A stress fracture, also called hairline fracture, is caused by repeated stress or force on the bone.
Your bones constantly repair themselves, but when stress is placed on your bone it prevents the bone from being able to repair. If your bone cannot repair, it becomes weak and vulnerable to a stress fracture.
The fracture is very small that appears like a crack in your bone. Stress fractures commonly occur in weight-bearing bones: tibia, metatarsals, and navicular bones. Hairline fractures in your femur, pelvis, and sacrum are less common. The following factors increase your risk for stress fractures.
Stress fractures caused by sports are common. Several high-impact sports can increase your risk. If the sport, or activity, requires you to run or jump, a fracture can occur in your legs or feet. Additionally, sports that require repetitive movements of your foot striking the ground can cause stress fractures.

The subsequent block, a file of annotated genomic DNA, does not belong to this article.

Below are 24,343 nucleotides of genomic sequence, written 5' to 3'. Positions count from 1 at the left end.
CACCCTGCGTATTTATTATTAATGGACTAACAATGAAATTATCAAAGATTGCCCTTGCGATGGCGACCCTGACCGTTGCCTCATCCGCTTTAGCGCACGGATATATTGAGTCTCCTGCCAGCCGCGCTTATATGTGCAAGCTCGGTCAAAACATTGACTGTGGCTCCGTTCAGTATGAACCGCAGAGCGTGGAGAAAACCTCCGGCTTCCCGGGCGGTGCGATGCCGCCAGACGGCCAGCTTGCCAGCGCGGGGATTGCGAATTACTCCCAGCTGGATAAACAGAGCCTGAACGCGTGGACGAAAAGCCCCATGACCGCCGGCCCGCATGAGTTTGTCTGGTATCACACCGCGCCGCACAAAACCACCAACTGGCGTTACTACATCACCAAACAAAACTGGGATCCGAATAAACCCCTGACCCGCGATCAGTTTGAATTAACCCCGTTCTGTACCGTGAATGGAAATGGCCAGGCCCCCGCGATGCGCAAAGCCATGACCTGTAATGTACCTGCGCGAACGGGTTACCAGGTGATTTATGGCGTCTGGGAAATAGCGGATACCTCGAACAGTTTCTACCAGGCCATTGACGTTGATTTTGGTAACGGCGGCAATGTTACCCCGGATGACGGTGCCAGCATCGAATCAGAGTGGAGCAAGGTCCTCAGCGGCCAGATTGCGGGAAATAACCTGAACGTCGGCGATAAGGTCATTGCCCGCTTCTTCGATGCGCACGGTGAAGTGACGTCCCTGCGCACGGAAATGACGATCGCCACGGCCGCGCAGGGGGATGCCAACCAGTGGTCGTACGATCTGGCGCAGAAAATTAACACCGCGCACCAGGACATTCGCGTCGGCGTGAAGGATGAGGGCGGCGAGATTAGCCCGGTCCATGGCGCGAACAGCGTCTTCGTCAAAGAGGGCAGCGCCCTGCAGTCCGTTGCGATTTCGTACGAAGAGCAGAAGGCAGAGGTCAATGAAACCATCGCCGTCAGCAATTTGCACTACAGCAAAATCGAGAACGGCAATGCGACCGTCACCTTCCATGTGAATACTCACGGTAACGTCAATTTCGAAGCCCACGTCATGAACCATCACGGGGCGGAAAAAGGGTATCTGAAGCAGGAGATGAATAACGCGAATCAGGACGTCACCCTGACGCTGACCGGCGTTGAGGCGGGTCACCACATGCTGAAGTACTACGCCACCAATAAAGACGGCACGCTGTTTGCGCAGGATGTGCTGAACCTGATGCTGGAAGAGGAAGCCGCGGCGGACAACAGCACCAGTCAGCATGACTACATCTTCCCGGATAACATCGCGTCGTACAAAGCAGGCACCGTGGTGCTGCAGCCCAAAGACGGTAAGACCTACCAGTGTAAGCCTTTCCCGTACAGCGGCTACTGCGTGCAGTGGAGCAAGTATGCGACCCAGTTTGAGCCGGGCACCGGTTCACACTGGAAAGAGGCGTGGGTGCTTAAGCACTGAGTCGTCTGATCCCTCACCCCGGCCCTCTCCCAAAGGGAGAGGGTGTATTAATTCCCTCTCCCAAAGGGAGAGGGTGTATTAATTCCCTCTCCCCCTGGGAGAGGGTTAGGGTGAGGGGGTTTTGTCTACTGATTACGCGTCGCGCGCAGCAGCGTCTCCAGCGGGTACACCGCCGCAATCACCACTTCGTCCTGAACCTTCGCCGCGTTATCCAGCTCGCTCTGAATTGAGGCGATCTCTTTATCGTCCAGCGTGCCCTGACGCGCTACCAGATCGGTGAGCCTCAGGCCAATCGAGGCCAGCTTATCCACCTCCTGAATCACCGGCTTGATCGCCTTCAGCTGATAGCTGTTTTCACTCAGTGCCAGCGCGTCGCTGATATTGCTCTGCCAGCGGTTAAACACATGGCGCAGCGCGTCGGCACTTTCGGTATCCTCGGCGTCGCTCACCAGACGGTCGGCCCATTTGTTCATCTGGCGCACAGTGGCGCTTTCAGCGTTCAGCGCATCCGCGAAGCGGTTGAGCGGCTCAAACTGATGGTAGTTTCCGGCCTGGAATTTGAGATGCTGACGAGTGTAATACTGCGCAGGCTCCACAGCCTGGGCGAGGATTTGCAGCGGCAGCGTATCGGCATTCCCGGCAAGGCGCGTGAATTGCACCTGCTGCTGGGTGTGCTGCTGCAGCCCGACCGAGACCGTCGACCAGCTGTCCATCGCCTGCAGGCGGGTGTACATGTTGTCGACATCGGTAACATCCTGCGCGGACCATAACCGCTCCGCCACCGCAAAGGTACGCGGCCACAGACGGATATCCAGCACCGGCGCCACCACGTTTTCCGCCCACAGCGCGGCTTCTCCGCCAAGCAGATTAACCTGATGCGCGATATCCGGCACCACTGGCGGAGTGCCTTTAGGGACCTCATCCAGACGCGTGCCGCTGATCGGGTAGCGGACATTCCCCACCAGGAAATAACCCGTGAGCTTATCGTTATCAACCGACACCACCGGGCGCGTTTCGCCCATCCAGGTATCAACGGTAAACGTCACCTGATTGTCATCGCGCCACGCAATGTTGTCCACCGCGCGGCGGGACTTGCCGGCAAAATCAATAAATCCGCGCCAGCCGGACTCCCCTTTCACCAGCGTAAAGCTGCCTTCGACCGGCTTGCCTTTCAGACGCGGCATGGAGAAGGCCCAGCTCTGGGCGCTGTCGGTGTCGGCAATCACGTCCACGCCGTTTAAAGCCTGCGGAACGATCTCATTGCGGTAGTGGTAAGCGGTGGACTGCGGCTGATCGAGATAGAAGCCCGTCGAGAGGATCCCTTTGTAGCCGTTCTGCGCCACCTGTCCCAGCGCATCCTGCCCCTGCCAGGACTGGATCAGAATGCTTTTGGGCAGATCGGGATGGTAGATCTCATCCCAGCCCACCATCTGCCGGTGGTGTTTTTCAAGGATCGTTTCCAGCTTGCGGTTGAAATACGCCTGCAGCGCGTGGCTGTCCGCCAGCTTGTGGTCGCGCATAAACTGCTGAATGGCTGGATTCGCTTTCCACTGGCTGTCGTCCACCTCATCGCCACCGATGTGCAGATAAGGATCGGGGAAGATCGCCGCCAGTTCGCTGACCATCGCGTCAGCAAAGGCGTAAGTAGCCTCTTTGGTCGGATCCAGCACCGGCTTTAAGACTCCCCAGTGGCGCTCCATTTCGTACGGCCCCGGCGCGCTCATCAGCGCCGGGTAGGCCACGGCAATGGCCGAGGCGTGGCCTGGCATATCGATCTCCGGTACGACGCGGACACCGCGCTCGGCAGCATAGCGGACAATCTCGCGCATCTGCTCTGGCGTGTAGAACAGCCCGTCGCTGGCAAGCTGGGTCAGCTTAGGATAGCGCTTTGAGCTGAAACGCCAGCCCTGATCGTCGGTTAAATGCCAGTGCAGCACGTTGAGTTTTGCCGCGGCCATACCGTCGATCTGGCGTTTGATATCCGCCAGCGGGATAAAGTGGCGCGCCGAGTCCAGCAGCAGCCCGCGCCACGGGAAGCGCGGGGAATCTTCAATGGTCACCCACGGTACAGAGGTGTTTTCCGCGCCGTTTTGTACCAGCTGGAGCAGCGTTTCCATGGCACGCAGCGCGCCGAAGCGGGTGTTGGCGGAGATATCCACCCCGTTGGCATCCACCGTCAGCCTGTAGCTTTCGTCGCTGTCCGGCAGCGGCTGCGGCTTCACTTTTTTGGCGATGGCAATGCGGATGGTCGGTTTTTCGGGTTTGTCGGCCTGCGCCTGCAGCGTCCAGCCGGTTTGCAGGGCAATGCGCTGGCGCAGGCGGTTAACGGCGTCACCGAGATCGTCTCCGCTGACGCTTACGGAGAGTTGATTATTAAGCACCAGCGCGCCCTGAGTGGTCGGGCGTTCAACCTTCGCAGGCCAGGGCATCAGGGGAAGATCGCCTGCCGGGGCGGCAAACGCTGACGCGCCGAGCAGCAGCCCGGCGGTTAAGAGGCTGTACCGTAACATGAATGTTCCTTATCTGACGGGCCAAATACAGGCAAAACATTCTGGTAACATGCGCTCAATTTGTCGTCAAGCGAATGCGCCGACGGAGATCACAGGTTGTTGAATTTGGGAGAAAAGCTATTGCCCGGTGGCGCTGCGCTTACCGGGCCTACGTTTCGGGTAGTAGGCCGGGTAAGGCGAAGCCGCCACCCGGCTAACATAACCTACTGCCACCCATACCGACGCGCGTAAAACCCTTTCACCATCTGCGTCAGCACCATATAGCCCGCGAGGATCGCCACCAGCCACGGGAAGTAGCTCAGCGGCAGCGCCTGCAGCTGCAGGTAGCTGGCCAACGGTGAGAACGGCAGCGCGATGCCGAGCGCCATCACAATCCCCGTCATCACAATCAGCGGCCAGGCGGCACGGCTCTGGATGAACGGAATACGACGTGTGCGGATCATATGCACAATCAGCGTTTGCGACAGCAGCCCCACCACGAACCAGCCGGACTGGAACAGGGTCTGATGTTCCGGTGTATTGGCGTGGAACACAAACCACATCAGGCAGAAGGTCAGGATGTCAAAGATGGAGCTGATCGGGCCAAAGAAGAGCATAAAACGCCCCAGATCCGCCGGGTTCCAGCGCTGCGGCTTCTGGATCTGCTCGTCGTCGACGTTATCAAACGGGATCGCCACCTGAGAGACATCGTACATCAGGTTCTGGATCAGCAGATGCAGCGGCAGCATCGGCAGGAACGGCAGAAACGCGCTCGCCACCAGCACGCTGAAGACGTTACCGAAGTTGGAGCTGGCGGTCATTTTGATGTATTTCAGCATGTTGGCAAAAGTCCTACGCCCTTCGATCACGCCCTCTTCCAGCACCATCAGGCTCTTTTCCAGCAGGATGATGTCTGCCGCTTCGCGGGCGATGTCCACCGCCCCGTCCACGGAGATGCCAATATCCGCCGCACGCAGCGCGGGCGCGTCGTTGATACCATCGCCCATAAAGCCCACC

Stress fractures are common in people who have gone from a sedentary lifestyle to a new exercise routine. Another risk is if you abruptly intensify your workout regimen. The reason this can increase your risk is because when your muscles aren’t conditioned, they can tire easily and they can’t sufficiently support and cushion your bones. Increased pressure is placed directly on your bones, resulting in a hairline fracture.
Stress fractures appear to be more common in women, especially in women who experience irregular menstrual cycles. Reduced estrogen, due to abnormal periods, can cause osteoporosis, a condition that weakens bones.
Feet abnormalities, such as fallen arches, can cause stress to be distributed unequally throughout your feet and legs. This increases your risk of stress fractures. Inappropriate equipment, such as worn out or old running shoes, has the same effect on your feet and legs.
Stress fractures are known to recur. It is estimated that about 60% of people who have a hairline fracture have experienced one in the past.
If you think you may have a stress fracture, do not hesitate to see your doctor. After a medical history, physical exam, and diagnostic testing, such as imaging scans, your doctor can confirm a diagnosis and you can start treatment.
Rest, ice the injured area, and resume activity gradually while recovering from a stress fracture.